the time, without trying to examine what superclasses they use. If my
subclass happens to have the same name as a superclass of some library
class (say Tkinter) this could happen. Whether it ever DOES happen, I
don't know, I could only find out by examining the implementation
details of every library class I ever use, and I could only prevent it
by remembering those details. That is an abstraction leak and is
dangerous and unnecessary. The name mangling scheme is a crock. How
often does anyone ever have a good reason for using it, except maybe
in something like a debugger that can just as easily reach inside the
actual class descriptors and get all the variables out?
Jan 8 '07 #37

P: n/a
Paul Rubin wrote:
>
Right, the problem is if those methods start changing the "private"
variable. I should have been more explicit about that.

class A:
def __init__(self):
self.__x = 3
def foo(self):
return self.__x

class B(A): pass

class A(B):
def bar(self):
self.__x = 5 # clobbers private variable of earlier class named A
Has this ever been reported as a bug in Python? I could imagine more
sophisticated "name mangling": something to do with the identity of the
class might be sufficient, although that would make the tolerated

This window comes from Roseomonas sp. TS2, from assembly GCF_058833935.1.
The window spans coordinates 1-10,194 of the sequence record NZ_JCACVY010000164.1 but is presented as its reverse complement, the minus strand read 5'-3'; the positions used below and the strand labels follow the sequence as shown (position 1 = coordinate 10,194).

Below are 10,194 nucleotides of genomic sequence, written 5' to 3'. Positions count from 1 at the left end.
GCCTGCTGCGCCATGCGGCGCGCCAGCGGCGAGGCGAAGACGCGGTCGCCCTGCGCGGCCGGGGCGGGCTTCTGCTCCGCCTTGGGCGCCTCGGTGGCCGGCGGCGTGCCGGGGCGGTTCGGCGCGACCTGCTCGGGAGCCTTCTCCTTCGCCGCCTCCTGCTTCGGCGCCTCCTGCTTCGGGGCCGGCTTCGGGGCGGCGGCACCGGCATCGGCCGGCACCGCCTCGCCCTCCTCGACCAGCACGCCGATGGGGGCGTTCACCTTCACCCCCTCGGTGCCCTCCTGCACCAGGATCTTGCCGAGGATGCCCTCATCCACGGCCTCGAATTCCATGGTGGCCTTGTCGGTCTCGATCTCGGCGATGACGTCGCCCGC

"subversive" access to private attributes rather difficult.

Paul

Jan 8 '07 #38

P: n/a
"Paul Boddie" <pa**@boddie.org.ukwrites:
Has this ever been reported as a bug in Python? I could imagine more
sophisticated "name mangling": something to do with the identity of the
class might be sufficient, although that would make the tolerated
"subversive" access to private attributes rather difficult.
If you mean the object id, I don't think you can use it for name
mangling, since the mangled names have to survive code marshalling
and you may end up with different object id's.

I've just never encountered any legitimate use for the "subversive"
access and if it's really necessary, it's better to do it through some
kind of well-designed reflection interface in the class, rather than
with a crock like name mangling.
Jan 8 '07 #39

P: n/a
"Paul Boddie" <pa**@boddie.org.ukwrote:
Paul Rubin wrote:
>>
Right, the problem is if those methods start changing the "private"
variable. I should have been more explicit about that.

class A:
def __init__(self):
self.__x = 3
def foo(self):
return self.__x

class B(A): pass

class A(B):
def bar(self):
self.__x = 5 # clobbers private variable of earlier class named A

Has this ever been reported as a bug in Python? I could imagine more
sophisticated "name mangling": something to do with the identity of the
class might be sufficient, although that would make the tolerated
"subversive" access to private attributes rather difficult.

Paul
If it worries you then you can always check for it and disallow any
hierarchies where it could be a problem. For that matter PyChecker ought to
be able to catch this situation (maybe it already does, I haven't looked).
>>class SafetyNet(type):
def __new__(cls, name, bases, dct):
print "new",name
c = type.__new__(cls, name, bases, dct)
assert not name in [b.__name__ for b in c.__mro__[1:]]
return c

>>__metaclass__ = SafetyNet
class A: pass
new A
>>class B(A): pass
new B
>>class A(B): pass
new A